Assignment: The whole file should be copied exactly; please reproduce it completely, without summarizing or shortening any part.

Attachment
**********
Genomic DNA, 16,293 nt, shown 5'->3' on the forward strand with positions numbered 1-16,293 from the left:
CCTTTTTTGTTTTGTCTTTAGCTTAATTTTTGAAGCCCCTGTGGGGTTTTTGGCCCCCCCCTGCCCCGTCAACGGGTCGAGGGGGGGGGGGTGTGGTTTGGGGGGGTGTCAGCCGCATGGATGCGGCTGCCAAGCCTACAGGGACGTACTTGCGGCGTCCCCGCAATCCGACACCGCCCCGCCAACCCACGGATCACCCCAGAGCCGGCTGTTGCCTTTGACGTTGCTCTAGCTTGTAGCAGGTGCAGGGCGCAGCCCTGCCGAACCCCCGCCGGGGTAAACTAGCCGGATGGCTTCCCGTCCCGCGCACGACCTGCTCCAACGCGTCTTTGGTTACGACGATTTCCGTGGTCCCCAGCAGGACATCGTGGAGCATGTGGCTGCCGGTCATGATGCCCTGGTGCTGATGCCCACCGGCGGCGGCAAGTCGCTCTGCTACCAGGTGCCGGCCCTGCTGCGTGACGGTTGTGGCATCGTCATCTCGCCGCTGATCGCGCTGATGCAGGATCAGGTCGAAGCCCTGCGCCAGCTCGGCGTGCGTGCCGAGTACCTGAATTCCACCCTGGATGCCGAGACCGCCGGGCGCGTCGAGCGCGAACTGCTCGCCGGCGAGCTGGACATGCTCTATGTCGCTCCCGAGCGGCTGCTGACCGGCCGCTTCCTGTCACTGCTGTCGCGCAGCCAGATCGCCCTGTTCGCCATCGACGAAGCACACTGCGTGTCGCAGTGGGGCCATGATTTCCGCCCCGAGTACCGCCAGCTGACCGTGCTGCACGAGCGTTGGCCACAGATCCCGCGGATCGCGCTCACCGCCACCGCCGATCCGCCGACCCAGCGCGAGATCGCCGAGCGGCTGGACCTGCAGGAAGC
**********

Genomic DNA, 16,293 nt, shown 5'->3' on the forward strand with positions numbered 1-16,293 from the left:
CCTTTTTTGTTTTGTCTTTAGCTTAATTTTTGAAGCCCCTGTGGGGTTTTTGGCCCCCCCCTGCCCCGTCAACGGGTCGAGGGGGGGGGGGTGTGGTTTGGGGGGGTGTCAGCCGCATGGATGCGGCTGCCAAGCCTACAGGGACGTACTTGCGGCGTCCCCGCAATCCGACACCGCCCCGCCAACCCACGGATCACCCCAGAGCCGGCTGTTGCCTTTGACGTTGCTCTAGCTTGTAGCAGGTGCAGGGCGCAGCCCTGCCGAACCCCCGCCGGGGTAAACTAGCCGGATGGCTTCCCGTCCCGCGCACGACCTGCTCCAACGCGTCTTTGGTTACGACGATTTCCGTGGTCCCCAGCAGGACATCGTGGAGCATGTGGCTGCCGGTCATGATGCCCTGGTGCTGATGCCCACCGGCGGCGGCAAGTCGCTCTGCTACCAGGTGCCGGCCCTGCTGCGTGACGGTTGTGGCATCGTCATCTCGCCGCTGATCGCGCTGATGCAGGATCAGGTCGAAGCCCTGCGCCAGCTCGGCGTGCGTGCCGAGTACCTGAATTCCACCCTGGATGCCGAGACCGCCGGGCGCGTCGAGCGCGAACTGCTCGCCGGCGAGCTGGACATGCTCTATGTCGCTCCCGAGCGGCTGCTGACCGGCCGCTTCCTGTCACTGCTGTCGCGCAGCCAGATCGCCCTGTTCGCCATCGACGAAGCACACTGCGTGTCGCAGTGGGGCCATGATTTCCGCCCCGAGTACCGCCAGCTGACCGTGCTGCACGAGCGTTGGCCACAGATCCCGCGGATCGCGCTCACCGCCACCGCCGATCCGCCGACCCAGCGCGAGATCGCCGAGCGGCTGGACCTGCAGGAAGC